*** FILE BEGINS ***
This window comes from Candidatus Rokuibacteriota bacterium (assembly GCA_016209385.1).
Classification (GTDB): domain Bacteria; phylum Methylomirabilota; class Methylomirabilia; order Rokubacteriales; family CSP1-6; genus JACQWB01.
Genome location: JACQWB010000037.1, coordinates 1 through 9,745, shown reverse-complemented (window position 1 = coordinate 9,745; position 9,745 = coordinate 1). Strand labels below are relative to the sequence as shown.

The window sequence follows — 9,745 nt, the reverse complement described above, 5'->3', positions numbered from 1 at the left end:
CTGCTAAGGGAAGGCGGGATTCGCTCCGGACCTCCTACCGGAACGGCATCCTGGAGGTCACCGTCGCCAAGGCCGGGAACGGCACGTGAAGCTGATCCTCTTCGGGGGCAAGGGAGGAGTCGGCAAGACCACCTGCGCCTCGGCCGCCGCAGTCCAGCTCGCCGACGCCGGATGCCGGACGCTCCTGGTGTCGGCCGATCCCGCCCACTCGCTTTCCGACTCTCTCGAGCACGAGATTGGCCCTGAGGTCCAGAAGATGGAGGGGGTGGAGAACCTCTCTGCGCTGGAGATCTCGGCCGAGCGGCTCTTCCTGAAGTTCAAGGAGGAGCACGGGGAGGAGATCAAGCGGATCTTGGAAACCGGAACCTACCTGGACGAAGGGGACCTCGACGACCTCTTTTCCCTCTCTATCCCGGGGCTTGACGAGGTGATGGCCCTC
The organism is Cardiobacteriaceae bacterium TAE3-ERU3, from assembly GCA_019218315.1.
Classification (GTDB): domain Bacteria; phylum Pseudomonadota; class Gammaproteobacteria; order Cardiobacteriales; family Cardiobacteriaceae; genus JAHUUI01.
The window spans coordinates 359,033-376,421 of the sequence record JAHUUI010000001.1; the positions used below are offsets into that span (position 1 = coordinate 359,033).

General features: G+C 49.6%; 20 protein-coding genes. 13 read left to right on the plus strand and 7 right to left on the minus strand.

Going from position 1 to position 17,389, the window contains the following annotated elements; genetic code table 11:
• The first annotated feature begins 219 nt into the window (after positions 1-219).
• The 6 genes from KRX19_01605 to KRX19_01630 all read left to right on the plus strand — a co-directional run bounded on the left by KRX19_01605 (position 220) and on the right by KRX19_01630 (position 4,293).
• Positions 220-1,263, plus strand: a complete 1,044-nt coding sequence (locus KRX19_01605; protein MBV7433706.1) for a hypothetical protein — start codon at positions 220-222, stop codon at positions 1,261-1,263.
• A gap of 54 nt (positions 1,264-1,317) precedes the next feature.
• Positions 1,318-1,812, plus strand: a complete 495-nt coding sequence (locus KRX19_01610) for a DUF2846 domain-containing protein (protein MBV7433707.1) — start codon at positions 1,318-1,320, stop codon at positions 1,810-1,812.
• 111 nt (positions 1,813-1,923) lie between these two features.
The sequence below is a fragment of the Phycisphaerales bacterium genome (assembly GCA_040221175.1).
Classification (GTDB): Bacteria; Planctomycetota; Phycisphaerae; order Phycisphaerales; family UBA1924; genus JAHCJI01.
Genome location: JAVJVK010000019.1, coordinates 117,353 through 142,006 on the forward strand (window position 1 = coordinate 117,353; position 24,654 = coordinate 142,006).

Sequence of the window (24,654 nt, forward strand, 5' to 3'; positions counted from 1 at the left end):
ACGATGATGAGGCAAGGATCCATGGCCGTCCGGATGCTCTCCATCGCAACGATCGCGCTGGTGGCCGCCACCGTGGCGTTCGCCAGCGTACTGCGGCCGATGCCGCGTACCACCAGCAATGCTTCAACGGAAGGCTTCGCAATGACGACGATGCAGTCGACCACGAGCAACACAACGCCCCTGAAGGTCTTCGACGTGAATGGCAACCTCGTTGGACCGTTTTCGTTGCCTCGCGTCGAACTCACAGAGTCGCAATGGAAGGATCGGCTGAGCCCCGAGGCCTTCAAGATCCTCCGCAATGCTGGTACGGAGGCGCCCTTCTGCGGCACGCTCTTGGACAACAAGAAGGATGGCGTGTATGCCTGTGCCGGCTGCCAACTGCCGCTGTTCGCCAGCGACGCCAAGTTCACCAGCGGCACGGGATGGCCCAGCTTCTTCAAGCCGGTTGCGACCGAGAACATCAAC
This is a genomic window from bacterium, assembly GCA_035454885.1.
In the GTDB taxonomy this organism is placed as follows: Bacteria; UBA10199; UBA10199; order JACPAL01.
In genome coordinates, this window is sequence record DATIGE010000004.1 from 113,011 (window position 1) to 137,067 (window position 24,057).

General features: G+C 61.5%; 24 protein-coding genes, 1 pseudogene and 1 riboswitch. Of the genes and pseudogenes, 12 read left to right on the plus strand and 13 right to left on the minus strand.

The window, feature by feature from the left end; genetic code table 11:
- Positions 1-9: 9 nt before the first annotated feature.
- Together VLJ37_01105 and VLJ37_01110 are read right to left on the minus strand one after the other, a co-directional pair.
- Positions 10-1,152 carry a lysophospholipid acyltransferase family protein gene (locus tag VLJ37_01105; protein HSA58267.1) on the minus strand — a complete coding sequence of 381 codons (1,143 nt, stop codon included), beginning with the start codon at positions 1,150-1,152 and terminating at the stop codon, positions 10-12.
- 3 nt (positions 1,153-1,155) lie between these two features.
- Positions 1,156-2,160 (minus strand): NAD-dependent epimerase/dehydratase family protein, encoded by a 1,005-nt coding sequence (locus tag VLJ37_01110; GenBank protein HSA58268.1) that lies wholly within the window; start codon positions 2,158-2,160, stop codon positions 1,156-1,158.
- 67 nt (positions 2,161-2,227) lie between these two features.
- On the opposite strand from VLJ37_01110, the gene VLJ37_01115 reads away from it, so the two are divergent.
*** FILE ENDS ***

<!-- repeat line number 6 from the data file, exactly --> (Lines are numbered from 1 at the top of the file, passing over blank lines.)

The organism is Cardiobacteriaceae bacterium TAE3-ERU3, from assembly GCA_019218315.1.